Angry French farmers stage road blockades across the country

French farmers are staging a blockade of the country's major roads in a protest over the 'disregard' of their profession.

Angry French farmers stage road blockades across the country
The blockade follows a protest in Limoges where agricultural waste was dumped. Photo: AFP

The farming unions  FNSEA and JA gave called on their members to stage road blockades on major routes around the country on Tuesday, October 8th.

The unions say their protest is over three things: “Agribashing, which damages the image of our daily business, trade agreements aimed at importing food that we do not want and distortions of competition that are slowly killing French agriculture.”

French farmers have already shown their anger with the lighting of a series of bonfires across the country aimed at highlighting their plight.

The issue of pesticide use in agriculture has become a hot topic in France, with dozens of environmental protesters staging weekly protests and calling for stricter controls on the use of chemicals.

France has one of the highest levels of pesticide use in Europe and there have been a number of health scares linked to their use.

But as the government moves to enact further restrictions, farmers say they are being 'demonised' by the green lobby.

Damien Greffin, president of the FNSEA Ile-de-France said: “The agricultural world is stigmatised on a daily basis.”

Farming unions have already voiced anger at the Ceta – the Comprehensive Economic and Trade Agreement between the EU and Canada that substantially lowers tariffs on imports including food. French farmers say they will be unable to compete with cheaper imports.

Some smaller protests have already begun, on Monday around 100 farmers and 23 tractors marched through the streets of Limoges. The demonstrators dumped manure and several tons of agricultural waste in front of the agricultural social mutual society, the payment service agency, and outside the gates of the Haute-Vienne préfecture where hay was burned.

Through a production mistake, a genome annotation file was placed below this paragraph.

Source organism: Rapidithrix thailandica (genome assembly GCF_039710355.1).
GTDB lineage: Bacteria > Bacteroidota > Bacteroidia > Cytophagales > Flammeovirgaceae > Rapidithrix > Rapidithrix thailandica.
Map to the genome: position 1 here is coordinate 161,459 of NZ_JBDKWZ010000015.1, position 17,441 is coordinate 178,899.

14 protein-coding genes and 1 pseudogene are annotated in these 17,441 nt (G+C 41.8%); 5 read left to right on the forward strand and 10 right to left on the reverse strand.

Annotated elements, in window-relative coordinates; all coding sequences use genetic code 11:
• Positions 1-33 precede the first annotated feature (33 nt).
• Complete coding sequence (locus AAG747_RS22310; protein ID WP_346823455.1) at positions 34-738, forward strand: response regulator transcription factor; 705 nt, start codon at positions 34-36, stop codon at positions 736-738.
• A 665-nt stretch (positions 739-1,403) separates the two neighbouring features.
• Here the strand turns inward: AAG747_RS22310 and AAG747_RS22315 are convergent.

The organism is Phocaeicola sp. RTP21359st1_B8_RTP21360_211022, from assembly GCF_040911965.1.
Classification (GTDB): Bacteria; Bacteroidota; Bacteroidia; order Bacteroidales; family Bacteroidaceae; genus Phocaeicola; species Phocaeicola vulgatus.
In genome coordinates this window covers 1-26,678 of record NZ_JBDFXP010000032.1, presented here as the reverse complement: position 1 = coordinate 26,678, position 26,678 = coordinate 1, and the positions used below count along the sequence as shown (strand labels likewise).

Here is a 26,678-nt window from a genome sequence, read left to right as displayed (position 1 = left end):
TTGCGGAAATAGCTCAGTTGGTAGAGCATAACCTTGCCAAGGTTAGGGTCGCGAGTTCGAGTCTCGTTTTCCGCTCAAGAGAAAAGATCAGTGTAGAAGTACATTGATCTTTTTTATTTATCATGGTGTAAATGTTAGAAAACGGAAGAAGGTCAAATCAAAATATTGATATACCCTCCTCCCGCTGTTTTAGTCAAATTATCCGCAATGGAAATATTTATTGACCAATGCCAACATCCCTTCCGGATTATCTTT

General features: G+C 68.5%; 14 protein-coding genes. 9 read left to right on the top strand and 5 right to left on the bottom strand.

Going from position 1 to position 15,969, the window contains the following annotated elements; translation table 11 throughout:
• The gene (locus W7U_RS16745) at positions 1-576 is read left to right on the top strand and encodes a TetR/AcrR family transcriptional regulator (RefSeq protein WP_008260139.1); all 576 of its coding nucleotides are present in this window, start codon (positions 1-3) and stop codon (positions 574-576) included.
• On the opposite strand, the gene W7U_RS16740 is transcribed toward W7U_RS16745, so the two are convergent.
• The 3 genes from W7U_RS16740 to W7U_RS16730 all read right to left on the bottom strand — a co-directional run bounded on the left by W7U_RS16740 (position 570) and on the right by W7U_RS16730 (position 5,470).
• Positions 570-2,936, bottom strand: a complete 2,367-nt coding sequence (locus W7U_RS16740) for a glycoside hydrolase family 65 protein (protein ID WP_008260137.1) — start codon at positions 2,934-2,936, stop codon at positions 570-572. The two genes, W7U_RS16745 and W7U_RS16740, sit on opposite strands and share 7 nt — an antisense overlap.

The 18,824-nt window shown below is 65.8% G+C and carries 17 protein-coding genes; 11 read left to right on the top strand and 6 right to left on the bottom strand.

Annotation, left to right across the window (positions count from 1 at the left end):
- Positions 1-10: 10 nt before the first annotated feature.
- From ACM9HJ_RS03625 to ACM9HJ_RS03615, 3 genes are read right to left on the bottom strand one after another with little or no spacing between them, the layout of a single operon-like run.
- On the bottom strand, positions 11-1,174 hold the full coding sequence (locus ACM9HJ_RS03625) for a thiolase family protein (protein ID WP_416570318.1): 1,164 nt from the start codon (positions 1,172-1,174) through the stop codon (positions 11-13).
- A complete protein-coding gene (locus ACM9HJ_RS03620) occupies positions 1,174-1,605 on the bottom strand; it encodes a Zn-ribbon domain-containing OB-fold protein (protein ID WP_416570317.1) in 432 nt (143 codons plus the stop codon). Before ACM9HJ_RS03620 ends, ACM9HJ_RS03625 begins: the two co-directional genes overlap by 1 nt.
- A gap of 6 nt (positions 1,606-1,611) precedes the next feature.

In Nevers, about 80 farmers with 20 tractors demonstrated in the streets, according to a joint statement by the FDSEA and young farmers in Nièvre, saying they were “exhausted and discouraged by the succession of hazards caused by the political and media attacks to which they are subjected on a daily basis”.


Member comments

  1. And if you or I behaved like that, how would we be treated? Time to treat farmers breaking the law the same way as any other citizen.
    If you disagree farmers, tough.

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French village inherits fortune from Austrian who fled Nazis

An Austrian man who fled the Nazis with his family during World War II has bequeathed a large part of his fortune to the French village whose residents hid them from persecution for years.

French village inherits fortune from Austrian who fled Nazis
The village of Chambon-sur-Lignon in Auvergne-Rhône-Alpes, France. Photo: AFP

Eric Schwam, who died aged 90 on December 25th, wrote the surprise gift into his will for Chambon-sur-Lignon, located on a remote mountain plateau in the Auvergne area of southeast France that historically has a large Protestant community known for offering shelter to those in need.

“It's a large amount for the village,” Mayor Jean-Michel Eyraud told AFP.

He declined to specify the amount since the will was still being sorted out, but his predecessor, who told a local website that she met with Schwam and his wife twice to discuss the gift, said it was around two million euros.

Schwam and his family arrived in 1943 and were hidden in a school for the duration of the war, and remained until 1950.

He later studied pharmacy and married a Catholic woman from the region near Lyon, where they lived.

Eyraud said Schwam asked that the money be used for educational and youth initiatives, in particular scholarships.

Around 2,500 Jews were taken in and protected during World War II by Chambon-sur-Lignon, whose residents were honoured as “Righteous Among the Nations” by Israel's Yad Vashem Holocaust memorial centre.

Over the centuries the village has taken in a wide range of people fleeing religious or political persecution, from priests driven into hiding during the French Revolution to Spanish republicans during the civil war of the 1930s, and more recently migrants and refugees from the Middle East and Africa.